School Principals

A recent study by The Wallace Foundation reported that effective school leaders make both a stronger and broader positive impact on the schools they lead than research had previously shown. The study:

  • Estimates that replacing a school principal in the 25th percentile of effectiveness with one in the 75th percentile of effectiveness would result in approximately three months of additional math and reading learning gains each year for students in that school
  • Suggests that the impact of an effective principal on student learning is nearly as great as the impact of an effective teacher
  • Finds that the way school principals approach educational leadership has a direct relationship with school outcomes and test scores

 

Higher Education Administrators

Leaders of educational institutions stand to influence everything from curricular decisions to public perception of their campus. Studies have found that the approach higher educational leaders take in making various decisions can have a powerful ripple effect throughout their faculty members, students, and even the broader community. For example:

A university administrator showing off a campus to new students

 

Nonprofit Leaders

Studies show that nonprofit organizations with poor leadership negatively affect the staff working with them, the clientele they serve, and even the public at-large. Poor leadership in the nonprofit sector erodes public trust

Conversely, nonprofit executives who receive relevant training in the knowledge and skills they need in order to effectively lead an organization experience positive personal outcomes (such as their mindsets) and improve their organization’s practices. Likewise, nonprofit leaders who guide their organizations in accountability, communication, and advocacy can help bring about more positive public perceptions of nonprofit organizations.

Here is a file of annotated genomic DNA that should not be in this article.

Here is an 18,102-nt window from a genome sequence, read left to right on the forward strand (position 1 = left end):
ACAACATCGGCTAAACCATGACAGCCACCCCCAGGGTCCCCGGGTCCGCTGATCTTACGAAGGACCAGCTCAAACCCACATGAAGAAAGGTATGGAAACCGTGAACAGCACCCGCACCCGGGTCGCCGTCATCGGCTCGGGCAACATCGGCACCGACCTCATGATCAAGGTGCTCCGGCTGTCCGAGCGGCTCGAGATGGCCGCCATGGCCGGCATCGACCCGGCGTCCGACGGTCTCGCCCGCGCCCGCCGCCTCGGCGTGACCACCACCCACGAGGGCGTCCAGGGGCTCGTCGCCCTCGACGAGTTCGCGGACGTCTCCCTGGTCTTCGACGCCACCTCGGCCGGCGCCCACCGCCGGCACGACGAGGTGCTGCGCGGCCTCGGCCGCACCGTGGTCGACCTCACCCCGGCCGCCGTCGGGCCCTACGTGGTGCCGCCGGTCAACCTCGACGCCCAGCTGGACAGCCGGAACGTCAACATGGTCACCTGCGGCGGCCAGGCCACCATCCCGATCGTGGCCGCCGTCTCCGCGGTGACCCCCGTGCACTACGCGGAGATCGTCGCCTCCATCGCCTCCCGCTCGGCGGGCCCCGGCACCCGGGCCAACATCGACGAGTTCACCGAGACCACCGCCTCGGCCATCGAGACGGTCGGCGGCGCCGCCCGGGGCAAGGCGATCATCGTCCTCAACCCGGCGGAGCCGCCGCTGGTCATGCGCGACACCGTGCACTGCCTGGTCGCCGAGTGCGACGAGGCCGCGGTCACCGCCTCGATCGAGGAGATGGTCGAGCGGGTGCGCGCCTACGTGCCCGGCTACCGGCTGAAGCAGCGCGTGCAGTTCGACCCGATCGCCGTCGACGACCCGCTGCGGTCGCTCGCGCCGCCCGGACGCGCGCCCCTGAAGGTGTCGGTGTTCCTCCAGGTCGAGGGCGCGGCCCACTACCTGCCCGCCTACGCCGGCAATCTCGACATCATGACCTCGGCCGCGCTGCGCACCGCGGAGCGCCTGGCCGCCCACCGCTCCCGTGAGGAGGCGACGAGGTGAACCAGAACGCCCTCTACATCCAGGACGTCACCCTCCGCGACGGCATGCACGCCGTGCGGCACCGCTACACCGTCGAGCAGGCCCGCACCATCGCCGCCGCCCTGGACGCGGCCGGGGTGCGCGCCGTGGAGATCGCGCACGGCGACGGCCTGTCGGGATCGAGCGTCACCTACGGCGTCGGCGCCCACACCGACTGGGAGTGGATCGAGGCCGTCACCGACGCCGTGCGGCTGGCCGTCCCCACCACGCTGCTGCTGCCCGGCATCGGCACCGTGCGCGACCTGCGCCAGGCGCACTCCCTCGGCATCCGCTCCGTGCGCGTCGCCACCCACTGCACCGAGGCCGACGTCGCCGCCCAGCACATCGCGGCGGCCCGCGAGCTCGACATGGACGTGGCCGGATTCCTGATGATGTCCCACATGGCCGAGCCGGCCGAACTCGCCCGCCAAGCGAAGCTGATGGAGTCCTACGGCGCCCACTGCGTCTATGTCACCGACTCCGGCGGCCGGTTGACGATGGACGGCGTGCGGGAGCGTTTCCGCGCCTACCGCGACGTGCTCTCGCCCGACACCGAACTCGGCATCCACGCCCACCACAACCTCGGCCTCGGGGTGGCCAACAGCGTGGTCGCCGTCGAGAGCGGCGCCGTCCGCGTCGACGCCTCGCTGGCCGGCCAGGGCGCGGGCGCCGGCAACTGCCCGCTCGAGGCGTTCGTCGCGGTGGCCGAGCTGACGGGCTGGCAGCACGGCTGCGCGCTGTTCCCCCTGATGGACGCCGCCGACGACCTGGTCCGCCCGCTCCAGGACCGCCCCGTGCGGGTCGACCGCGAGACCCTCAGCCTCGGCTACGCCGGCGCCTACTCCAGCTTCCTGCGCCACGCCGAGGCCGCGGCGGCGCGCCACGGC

Human Resources Directors

HR professionals with a post-grad education degree are especially skilled at strategic collaboration with diverse audiences and stakeholders and promoting change across diverse organizational settings. Those abilities can promote meaningful change in human resources roles. 

Effective human resources directors can make a noticeable difference in company culture, employee morale, and even the bottom line. Check out just a few statistics from McKinsey on the benefit of good human resources professionals:

  • Organizations with human resources departments that facilitate a positive employee experience are 1.3 times more likely to report that they outperformed their organizational goals.
  • Companies with cultures that rank in the top-quartile of the McKinsey Organization Health Index post a return to shareholders that is 60 percent higher than median companies and a staggering 200 percent higher than companies that rank in the bottom quartile.